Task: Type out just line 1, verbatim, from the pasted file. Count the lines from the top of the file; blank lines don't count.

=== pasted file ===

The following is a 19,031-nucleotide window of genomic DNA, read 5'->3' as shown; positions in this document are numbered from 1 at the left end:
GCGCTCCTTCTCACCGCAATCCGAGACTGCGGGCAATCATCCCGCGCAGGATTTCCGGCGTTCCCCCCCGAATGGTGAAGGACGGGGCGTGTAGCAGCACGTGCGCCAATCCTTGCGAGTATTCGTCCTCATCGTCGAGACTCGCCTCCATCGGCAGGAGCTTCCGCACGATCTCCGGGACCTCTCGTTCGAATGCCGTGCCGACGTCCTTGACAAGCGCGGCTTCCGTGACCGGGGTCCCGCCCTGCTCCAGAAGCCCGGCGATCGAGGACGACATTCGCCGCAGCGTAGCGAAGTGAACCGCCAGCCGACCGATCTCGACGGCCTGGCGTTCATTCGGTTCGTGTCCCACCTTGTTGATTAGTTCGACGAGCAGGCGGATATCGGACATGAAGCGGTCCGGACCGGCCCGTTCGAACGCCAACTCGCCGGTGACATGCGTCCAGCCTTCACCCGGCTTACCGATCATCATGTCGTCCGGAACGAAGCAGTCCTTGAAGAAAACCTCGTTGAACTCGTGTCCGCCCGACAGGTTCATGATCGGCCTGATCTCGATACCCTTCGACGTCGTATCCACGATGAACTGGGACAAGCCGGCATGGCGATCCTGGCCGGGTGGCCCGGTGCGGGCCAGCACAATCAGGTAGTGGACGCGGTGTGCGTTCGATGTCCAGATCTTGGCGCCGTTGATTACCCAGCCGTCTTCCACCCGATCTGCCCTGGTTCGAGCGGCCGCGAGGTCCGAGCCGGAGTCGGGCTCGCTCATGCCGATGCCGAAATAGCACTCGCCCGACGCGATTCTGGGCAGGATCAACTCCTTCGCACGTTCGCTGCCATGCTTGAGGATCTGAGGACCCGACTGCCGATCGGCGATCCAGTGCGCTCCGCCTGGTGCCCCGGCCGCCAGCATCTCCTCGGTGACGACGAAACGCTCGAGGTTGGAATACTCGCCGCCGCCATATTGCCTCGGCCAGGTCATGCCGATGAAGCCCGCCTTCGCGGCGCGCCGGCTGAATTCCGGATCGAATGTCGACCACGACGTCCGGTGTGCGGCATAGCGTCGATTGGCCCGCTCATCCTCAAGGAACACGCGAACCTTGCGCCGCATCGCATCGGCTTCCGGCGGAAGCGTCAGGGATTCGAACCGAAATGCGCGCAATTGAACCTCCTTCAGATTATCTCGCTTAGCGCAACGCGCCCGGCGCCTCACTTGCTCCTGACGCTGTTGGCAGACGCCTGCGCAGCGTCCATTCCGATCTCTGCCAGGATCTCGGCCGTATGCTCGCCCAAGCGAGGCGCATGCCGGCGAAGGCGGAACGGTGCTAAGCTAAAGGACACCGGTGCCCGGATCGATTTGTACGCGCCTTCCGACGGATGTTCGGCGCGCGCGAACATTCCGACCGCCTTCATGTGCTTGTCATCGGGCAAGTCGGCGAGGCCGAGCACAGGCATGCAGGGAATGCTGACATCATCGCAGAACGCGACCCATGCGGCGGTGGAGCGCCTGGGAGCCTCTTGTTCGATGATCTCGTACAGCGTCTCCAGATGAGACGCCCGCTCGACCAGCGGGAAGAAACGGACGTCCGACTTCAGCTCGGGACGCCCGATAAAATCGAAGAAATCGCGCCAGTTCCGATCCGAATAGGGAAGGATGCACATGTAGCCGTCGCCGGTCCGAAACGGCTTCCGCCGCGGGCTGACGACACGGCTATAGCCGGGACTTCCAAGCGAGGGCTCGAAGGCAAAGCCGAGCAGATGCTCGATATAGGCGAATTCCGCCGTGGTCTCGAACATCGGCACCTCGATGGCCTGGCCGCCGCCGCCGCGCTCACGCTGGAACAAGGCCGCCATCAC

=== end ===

The following is a 19,031-nucleotide window of genomic DNA, read 5'->3' as shown; positions in this document are numbered from 1 at the left end: